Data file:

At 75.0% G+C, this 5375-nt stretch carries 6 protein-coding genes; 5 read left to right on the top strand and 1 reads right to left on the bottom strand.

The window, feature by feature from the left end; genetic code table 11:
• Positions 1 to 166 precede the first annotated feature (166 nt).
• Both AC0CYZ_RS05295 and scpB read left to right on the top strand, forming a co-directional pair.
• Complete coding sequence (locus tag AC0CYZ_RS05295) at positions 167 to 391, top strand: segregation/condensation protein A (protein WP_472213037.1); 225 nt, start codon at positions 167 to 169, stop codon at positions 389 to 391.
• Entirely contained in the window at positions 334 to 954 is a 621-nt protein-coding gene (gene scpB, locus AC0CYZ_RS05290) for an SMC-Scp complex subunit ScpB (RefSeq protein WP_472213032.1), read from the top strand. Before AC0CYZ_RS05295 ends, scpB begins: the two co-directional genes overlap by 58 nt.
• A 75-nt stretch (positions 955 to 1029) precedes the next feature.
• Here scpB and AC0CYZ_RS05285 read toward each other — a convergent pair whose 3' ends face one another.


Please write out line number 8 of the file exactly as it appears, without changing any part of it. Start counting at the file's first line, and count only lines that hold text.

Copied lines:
• Here scpB and AC0CYZ_RS05285 read toward each other — a convergent pair whose 3' ends face one another.